It’s finally spring, which means it’s time to make everything fresh and new again! This doesn’t just apply to your wardrobe or home. It is necessary for your pantry as well! You should make a point, at least once a quarter, to deep clean your kitchen. Completely clear out all items from the cupboards, pantry, and refrigerator/freezer, and assess which food items should be disposed of. Before putting items back, wipe down and clean the surfaces. I would also suggest challenging yourself to clean up your nutrition regimen as well! Donate foods that don’t fit your healthier way of eating, such as processed foods with artificial ingredients, additional sugars, and foods that are expired.
Below are a list of 10 superfoods that would be beneficial to include in your springtime pantry and refrigerator.
- The orange-yellow color of mangoes means they are a great source of beta-carotene. Beta-carotene can be converted to Vitamin A, which is important for the health of your skin, eyes, immune system, and cells.
- Tip: How do you cut a mango? Stand it up on one end and cut it into 3 sections to avoid the oblong pit. Take one of the halves and cut a cross-hatch pattern but be sure not to cut through the skin. Flip it inside out and enjoy, or cut the cross-hatch squares off with a knife.
- Blueberries are an excellent source of vitamin C, fiber, and antioxidants. Add them to salads, smoothies, or cereal for an instant nutrient boost.
- Tip: Frozen blueberries also pack in tons of nutrients and won’t spoil as quickly as fresh ones. You can even buy fresh ones and freeze them immediately for a great kid-friendly snack that is fun to eat.
- This fabulous green food is a great source of healthy, unsaturated fats. Increased intake of unsaturated fats instead of saturated fats has shown to improve cholesterol levels.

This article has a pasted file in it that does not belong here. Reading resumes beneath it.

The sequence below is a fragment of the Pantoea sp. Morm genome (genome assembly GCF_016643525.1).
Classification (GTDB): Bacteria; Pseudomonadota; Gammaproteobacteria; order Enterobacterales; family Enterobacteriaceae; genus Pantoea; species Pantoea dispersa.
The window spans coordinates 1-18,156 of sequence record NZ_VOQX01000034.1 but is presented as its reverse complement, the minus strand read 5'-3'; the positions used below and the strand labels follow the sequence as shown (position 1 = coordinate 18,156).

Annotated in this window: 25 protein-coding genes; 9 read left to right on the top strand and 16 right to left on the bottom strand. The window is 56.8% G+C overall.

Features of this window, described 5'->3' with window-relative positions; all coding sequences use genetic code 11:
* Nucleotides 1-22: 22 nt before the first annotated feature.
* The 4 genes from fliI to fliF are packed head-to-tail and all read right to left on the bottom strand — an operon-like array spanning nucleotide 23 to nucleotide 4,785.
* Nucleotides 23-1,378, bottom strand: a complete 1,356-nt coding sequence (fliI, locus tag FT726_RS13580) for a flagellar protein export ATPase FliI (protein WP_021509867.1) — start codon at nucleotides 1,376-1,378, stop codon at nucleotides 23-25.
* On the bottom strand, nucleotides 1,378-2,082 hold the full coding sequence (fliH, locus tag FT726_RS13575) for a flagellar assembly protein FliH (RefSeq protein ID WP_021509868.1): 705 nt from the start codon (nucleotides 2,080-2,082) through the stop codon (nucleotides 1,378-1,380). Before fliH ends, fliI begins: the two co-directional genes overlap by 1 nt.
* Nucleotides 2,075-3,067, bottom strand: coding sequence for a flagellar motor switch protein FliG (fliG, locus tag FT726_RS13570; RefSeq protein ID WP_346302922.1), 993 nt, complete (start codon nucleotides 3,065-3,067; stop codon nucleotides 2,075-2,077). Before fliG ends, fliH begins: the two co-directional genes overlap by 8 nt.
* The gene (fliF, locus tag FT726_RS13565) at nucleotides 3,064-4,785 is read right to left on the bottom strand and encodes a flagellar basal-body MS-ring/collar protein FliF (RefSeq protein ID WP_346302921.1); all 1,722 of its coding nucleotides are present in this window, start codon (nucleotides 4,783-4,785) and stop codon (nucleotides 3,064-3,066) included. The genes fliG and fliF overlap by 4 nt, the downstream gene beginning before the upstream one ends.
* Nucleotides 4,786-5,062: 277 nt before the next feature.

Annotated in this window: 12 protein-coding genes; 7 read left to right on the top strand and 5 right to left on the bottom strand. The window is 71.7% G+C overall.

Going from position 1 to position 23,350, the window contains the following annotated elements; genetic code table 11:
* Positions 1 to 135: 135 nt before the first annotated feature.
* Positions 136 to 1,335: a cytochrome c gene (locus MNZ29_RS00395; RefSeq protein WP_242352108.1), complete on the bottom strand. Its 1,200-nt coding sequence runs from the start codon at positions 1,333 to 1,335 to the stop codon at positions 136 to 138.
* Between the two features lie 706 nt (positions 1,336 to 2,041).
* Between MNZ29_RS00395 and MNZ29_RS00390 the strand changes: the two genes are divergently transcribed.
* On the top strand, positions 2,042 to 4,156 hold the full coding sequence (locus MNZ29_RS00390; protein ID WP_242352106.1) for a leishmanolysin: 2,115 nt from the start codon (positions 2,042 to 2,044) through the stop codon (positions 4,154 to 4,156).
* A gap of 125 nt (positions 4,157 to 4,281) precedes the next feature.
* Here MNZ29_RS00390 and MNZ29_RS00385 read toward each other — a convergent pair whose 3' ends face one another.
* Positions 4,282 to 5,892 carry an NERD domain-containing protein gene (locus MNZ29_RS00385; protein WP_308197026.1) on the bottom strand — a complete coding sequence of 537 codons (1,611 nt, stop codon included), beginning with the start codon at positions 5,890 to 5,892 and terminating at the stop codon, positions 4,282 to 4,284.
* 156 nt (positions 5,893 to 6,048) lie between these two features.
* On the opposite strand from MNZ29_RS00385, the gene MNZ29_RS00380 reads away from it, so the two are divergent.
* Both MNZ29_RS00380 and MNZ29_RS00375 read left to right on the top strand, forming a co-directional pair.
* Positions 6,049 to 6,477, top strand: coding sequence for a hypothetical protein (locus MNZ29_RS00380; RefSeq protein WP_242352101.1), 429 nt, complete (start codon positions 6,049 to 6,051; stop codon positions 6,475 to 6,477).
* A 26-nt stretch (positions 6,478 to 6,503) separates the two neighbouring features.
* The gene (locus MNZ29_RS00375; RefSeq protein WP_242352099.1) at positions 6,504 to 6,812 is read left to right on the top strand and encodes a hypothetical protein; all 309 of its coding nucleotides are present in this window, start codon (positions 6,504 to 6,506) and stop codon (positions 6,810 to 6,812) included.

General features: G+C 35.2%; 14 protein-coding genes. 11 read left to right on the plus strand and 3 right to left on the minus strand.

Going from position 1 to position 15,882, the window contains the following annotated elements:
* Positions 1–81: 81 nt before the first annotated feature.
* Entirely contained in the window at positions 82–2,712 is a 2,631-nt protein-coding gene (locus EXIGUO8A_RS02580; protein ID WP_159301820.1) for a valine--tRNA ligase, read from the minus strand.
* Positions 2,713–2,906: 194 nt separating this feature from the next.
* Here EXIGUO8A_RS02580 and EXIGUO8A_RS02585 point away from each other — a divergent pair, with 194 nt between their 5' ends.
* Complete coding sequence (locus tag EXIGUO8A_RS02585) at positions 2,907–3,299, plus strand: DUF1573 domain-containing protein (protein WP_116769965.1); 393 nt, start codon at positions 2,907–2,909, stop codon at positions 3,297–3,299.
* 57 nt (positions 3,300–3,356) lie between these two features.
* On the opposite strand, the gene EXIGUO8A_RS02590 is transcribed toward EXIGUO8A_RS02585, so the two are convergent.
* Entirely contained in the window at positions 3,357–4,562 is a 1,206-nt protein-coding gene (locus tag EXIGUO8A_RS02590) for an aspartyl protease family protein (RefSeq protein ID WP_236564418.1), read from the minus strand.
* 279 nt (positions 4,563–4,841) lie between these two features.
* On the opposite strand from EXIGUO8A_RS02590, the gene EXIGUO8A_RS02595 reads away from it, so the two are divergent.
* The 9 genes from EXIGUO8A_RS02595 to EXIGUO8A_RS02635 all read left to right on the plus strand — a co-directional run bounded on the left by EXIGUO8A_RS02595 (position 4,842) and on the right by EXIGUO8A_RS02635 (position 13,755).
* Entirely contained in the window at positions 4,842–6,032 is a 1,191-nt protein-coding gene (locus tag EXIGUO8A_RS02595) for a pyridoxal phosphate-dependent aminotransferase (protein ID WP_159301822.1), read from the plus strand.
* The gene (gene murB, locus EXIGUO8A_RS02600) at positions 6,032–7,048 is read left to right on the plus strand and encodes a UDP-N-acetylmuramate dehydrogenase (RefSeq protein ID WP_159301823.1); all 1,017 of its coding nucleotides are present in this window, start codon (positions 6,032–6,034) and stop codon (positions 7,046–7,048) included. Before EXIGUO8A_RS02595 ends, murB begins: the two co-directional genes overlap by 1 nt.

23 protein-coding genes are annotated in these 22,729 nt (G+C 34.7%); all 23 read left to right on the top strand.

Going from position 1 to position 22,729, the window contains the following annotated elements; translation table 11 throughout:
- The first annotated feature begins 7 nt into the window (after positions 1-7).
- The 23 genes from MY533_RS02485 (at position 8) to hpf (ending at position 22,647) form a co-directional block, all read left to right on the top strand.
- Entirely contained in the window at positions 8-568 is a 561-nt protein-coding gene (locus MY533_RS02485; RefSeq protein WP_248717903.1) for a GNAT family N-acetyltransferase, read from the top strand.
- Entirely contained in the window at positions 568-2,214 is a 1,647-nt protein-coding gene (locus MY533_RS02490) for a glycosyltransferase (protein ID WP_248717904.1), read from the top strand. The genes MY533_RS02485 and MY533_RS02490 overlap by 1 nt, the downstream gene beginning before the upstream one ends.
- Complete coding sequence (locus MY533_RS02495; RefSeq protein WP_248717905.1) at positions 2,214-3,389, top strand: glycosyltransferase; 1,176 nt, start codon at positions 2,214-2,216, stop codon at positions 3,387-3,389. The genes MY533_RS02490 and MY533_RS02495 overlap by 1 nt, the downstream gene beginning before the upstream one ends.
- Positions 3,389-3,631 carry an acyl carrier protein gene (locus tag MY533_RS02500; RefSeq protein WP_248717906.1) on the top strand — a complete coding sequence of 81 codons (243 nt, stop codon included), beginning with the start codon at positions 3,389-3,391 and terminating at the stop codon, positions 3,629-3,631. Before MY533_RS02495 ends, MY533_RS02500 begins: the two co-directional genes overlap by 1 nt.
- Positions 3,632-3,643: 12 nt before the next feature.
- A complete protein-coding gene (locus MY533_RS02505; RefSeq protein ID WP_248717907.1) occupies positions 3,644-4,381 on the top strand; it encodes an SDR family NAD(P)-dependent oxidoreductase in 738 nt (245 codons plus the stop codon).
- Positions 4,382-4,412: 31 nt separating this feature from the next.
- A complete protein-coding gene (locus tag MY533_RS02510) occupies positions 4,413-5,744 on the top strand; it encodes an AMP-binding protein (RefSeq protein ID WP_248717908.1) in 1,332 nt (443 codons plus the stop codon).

- Tip: Like burritos? Substitute guacamole instead of sour cream and cheese, but not flavor.
- Baby spinach is one food I usually have in my fridge. Spinach is a source of non-heme iron, meaning it is an iron source but is not as well absorbed as the heme iron from meats. However, you can increase absorption by also eating tomatoes or citrus fruits, or other sources of vitamin C at the same time.
- Tip: Increase iron absorption by trying a spinach salad topped with strawberries, mangoes, or mandarin oranges and vinaigrette dressing.
- Kale is a powerful leafy green that is low and calories and high in vitamin K and other antioxidants. Vitamin K is important for blood clotting.
- Tip: Steam kale for 5 minutes and prepare with sesame oil and a pinch of salt for a rich-tasting vegetable dish, or serve cold as a salad.
- Lentils are part of the legume family. They are high in protein, fiber, and low in fat. Fiber is important for regulating our digestive system, stabilizing blood sugar, and helping us stay full.
- Tip: For a heartier soup, add brown lentils.
7. Greek Yogurt
- Yogurt in general is a great source of calcium which is important for bone health. However, because of the way Greek yogurt is strained, it contains much more protein than its regular counterpart (One serving usually has the amount of protein in 2-3 oz of meat!)
- Tip: Watch for fat content in some Greek yogurts: choose low-fat or fat-free and combine with fruit for a great snack.
- Hummus is a spread/dip made of garbanzo beans. Garbanzo beans are another great source of protein and fiber, which will help build and repair muscle as well as keep you full.
- Tip: Try with slices of raw celery, carrots, or cucumbers for a great way to add more vegetables to your diet. Hummus is easy to make and a fun recipe for kids to experiment with.
- The USDA recommends choosing at least 8 oz of cooked seafood per week. Salmon is a source of omega-3 fatty acids as well that are important for heart and brain health.
- Tip: Salmon is great for grilling. Try it with a light maple glaze for a sweet and delicious main dish.
- Unsure what this quinoa craze is about? Quinoa is an ancient grain that is one of the few “complete” plant-based proteins. This means it contains all the essential amino acids our body needs to get from our diet. It’s a whole grain that is perfect as a substitute for rice or the base of a yummy spring salad.
- Tip: Boil 2 parts water 1 part quinoa for about 10 minutes. Sauté onion and garlic in olive oil and drizzle over quinoa with a pinch of salt for a simple side dish.